We prefer not to rest our decision upon this ground which may be thought to be a narrow one. Our statute does not require the board to make findings of fact nor a record of the reasons for its action. Anderson v. Jester, supra, 206 Iowa 452, 460-461, 221 N.W. 354. Certainly, however, if there was no showing before the board of the requisite unnecessary hardship to the owners if a variance were denied, its order is illegal within the meaning of Code section 414.15, I.C.A. above referred to and aggrieved parties such as plaintiffs are entitled to have it annulled in this action. "* * * proceedings * * * unsupported by, facts on which power to act depends, or within which the power must be exercised, are illegal." Anderson v. Jester, supra, 206 Iowa 452, 463, 221 N.W. 354, 359.

"Where there is no evidence of individual hardship, the board is without authority to grant a variance, and where it does so, its action will be set aside by the court." Yokley, Second Ed., § 138, page 339.

It is doubtless true, as the board contends and the trial court held, the burden rested upon plaintiffs in the certiorari action to show illegality of the board's order granting the variance. Libby v. Board of Zoning Appeals, 143 Conn. 46, 118 A.2d 894, 897; Jones v. DeVries, 326 Mich. 126, 40 N.W.2d 317, 321. Anno. 168 A.L.R. 13, 146; Rhyne Municipal Law, § 32-22, page 886; 101 C.J.S. Zoning § 363b, pages 1207-1208.

We think plaintiffs discharged this burden. A complete record was made of the hearing before the board which resulted in the order of variance. This record was before the trial court and is before us. We find in it no evidence to support a finding that enforcement of the ordinance would result in unnecessary hardship to the applicants for the variance. Nor do we find any such evidence was taken in the trial court. Nor did the court make any finding unnecessary hardship would result from refusal to grant the variance.

IV. No Iowa decision defining the term "unnecessary hardship" has come to our attention. Definitions found in outside opinions differ in the language used, but not greatly in the essential meaning of the term. Perhaps the most precise definition we have found is that adopted in several New York cases. They hold that before a variance may be granted on the ground of unnecessary hardship it must be shown: (1) the land in question cannot yield a reasonable return if used only for a purpose allowed in that zone; (2) the plight of the owner is due to unique circumstances and not to the general conditions in the neighborhood which may reflect the unreasonableness of the zoning ordinance itself; and (3) the use to be authorized by the variance will not alter the essential character of the locality. Otto v. Steinhilber, 282 N.Y. 71, 24 N.E.2d 851, 853; Taxpayers Ass'n of South East Oceanside v. Board of Zoning Appeals, 301 N.Y. 215, 93 N.E.2d 645, 646, and citations.

East Chicago, Indiana v. Sinclair Refining Co., 232 Ind. 295, 111 N.E.2d 459, 465, approves the three requisites of unnecessary hardship found in the New York cases. Tireman-Joy-Chicago Improvement Ass'n v. Chernick, supra, 361 Mich. 211, 105 N.W.2d 57, 61, takes note of them. Also several textwriters, apparently with approval. 8 McQuillin, Third Ed., § 25.169, page 403; 1 Metzenbaum Law of Zoning, Second Ed., Ch. IX-f-1, page 769; Yokley, Second Ed., § 138, pages 336-7. See also Bassett Zoning, pages 168-9; Rhyne Municipal Law, § 32-19, pages 860-62. The Grand Rapids zoning ordinance expressly requires a finding that these three conditions exist before a variance may be granted. Jones v. DeVries, supra, 326 Mich. 126, 40 N.W.2d 317, 319.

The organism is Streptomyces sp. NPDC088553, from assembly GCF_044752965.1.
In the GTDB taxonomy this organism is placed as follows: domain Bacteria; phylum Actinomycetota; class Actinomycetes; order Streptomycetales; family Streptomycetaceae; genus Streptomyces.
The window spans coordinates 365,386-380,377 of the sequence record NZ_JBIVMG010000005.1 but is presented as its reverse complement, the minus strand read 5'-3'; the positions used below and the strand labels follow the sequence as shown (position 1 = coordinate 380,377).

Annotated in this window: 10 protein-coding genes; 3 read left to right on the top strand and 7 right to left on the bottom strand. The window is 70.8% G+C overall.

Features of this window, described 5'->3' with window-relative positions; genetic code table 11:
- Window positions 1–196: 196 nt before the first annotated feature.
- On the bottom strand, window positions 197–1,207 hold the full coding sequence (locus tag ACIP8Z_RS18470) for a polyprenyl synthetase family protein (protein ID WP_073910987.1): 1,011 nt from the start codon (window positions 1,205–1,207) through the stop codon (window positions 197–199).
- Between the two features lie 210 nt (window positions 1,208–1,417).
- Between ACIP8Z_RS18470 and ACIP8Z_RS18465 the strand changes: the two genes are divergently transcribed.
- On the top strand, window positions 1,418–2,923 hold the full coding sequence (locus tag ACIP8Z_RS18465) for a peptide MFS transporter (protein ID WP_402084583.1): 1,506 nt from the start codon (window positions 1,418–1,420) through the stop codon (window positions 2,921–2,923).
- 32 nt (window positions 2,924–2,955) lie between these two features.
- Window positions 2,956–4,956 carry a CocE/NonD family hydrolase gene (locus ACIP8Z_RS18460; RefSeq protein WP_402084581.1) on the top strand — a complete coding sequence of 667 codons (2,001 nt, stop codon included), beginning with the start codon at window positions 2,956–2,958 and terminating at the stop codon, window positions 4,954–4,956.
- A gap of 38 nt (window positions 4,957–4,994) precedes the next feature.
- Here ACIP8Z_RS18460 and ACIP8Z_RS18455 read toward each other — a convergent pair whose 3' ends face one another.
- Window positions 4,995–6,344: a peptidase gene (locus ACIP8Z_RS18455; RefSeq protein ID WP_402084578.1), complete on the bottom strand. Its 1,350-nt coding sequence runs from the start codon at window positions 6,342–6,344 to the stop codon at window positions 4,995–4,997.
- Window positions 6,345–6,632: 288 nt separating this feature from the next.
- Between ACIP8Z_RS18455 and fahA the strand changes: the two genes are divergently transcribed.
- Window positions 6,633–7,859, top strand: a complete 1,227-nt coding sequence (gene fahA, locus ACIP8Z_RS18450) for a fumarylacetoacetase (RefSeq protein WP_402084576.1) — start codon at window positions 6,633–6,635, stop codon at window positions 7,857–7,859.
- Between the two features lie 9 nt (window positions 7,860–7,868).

We find no showing before the board of any of these requirements for a finding *82 of unnecessary hardship. Further, the only reasonable conclusion to be drawn from the record is that this proposed apartment building, seven stories70 to 80 feethigh, in a district where the ordinance fixes the maximum height at three stories or 45 feet, would alter, rather than "not alter the essential character of the locality." Jones v. DeVries, supra, at page 322 of 40 N.W. 2d. Certainly the building would dominate the locality. As stated, the variance permits departure from the ordinance not only in the matter of height but also in yard width and, especially, lot area.

Other illustrative definitions of unnecessary hardship appear in this language from Peterson v. Vasak, 162 Neb. 498, 76 N.W.2d 420, 426: "The criterion of unnecessary hardship is that the use restriction, viewing the property in the setting of its environment, is so unreasonable as to constitute an arbitrary and capricious interference with the basic right of private property; or that there is convincing proof that it is impossible to use the property for a conforming purpose; or that there are factors sufficient to constitute such a hardship that would in effect deprive the owner of his property without compensation. An unnecessary hardship exists when all the relevant factors taken together convince that the plight of the location concerned is unique in that it cannot be put to a conforming use because of the limitations imposed upon the property by reason of its classification in a specific zone. Annotation, 168 A.L.R. 13; 58 Am.Jur., Zoning, § 203, page 1050."

Similar definitions of unnecessary hardship appear in Rhyne Municipal Law, § 32-19, pages 861-2.

101 C.J.S. Zoning § 290, pages 1066-1068, has this to say: "To justify the grant of a variance, the hardship must be substantial, serious, real, and of compelling force, as distinguished from * * * reasons of convenience, profit, or caprice, * * *.

"By way of a guiding principle, it may be said that a variance should be granted where, and only where, the application of the regulation in question to particular property greatly decreases or practically destroys its value for any permitted use, or where such application bears so little relationship to the purposes of zoning that, as to the property in question, the regulation is in effect confiscatory, arbitrary, or capricious, or constitutes an unnecessary, unwarranted, or unjust invasion of, or interference with, a fundamental right of property."